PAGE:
On September 11, 2001, America experienced an unbelievable tragedy when airplanes manned by terrorists crashed into the twin towers of the World Trade Center.
In addition to the lasting impact the event has had on the hearts and minds of Americans, the toxicity that enveloped the area for so long during the rescue and clean-up stages has also wreaked havoc.
Almost 10,000 people have been diagnosed with cancer because of the dust and smoke they inhaled in the area. And of that number, 1,700 have died — 420 of them from cancer.
“I spent months breathing that crap in,” Jeff Flynn told The New York Post. “You can wind up with any cancer from being down there.”
Flynn is 1 of 15 men who either lived or worked directly in the area of the wreckage and has since developed breast cancer. Of the men affected, five were first responders (two firefighters, a police sergeant, an ironworker, and a highway repairman), several were businessmen, and one was a student.
“I didn’t even know men could get breast cancer,” Flynn said.
Flynn worked for months around Ground Zero as an account manager, helping financial firms recover from the disaster. He felt a lump in 2011, but ignored it — until the day that his wife saw that his nipple was inverting and pointed it out to him. He soon got a stage 3 breast cancer diagnosis.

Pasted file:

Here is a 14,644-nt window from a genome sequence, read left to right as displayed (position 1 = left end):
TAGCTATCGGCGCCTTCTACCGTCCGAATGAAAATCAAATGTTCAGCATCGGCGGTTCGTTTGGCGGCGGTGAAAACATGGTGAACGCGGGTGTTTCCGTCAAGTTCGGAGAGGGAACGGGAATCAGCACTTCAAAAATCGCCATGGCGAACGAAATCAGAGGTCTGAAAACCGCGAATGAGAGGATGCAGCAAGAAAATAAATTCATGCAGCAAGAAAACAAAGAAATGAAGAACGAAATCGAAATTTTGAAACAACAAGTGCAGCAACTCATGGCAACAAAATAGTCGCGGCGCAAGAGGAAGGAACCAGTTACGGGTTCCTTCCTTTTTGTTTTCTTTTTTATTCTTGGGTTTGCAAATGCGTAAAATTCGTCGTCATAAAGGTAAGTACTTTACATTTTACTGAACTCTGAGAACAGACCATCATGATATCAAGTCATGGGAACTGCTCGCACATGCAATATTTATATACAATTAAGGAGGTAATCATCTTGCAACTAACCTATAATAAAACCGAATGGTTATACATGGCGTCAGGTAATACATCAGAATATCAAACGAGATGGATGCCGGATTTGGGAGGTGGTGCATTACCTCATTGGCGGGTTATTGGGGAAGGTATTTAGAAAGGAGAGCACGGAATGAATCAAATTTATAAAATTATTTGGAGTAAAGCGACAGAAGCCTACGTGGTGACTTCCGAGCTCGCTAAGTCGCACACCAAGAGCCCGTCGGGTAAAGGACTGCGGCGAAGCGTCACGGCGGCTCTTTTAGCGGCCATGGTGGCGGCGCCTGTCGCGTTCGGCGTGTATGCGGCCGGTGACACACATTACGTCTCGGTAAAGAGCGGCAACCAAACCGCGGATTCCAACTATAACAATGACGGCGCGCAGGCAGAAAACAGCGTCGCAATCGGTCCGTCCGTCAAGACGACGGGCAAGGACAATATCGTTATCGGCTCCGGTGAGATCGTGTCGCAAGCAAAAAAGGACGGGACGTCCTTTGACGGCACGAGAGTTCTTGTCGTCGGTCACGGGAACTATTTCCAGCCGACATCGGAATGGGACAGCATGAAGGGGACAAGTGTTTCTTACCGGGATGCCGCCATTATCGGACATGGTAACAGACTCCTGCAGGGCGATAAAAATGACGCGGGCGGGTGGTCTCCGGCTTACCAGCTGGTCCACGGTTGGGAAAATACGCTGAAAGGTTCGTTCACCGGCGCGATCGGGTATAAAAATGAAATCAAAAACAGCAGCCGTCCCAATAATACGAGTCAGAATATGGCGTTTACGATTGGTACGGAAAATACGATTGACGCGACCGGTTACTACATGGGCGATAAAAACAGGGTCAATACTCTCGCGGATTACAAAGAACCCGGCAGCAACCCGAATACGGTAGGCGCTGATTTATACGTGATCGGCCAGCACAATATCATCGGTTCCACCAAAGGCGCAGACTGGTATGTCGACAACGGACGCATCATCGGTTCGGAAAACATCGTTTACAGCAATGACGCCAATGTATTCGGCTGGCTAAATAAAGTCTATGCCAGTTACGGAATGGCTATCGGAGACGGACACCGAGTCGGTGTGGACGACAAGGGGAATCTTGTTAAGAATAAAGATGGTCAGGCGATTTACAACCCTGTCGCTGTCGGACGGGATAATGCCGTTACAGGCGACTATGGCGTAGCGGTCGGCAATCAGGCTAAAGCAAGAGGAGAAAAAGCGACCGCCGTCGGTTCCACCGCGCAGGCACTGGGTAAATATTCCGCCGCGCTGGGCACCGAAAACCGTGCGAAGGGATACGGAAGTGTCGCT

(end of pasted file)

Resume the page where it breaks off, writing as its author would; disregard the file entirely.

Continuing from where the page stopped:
Men make up less than 1% of people with breast cancers, and typically have a strong family history of the disease already.
That’s not the case here.
Flynn underwent chemo and radiation, and also got a mastectomy with reconstruction. After doctors removed his lymph nodes, they found that 35 of 36 lymph nodes were cancerous.
Three years later, the cancer returned in his neck. He is now in stage 4, which is a terminal diagnosis, but is successfully beating it back with hormone shots and cancer-fighting drugs.
“It’s like cancer on steroids,” his lawyer, Michael Barasch, said.
The Barasch McGarry law firm is representing all 15 men.
Both the September 11th Victim Compensation Fund and the World Trade Center Health Program have already stepped in to assist Flynn with his bills. The former gave Flynn a six-figure award, while the latter is helping to cover his medication co-pays.
Watch the video to learn more.
C. Dixon likes to read, sing, eat, drink, write, and other verbs. She enjoys cavorting around the country to visit loved ones and experience new places, but especially likes to be at home with her husband, son, and dog.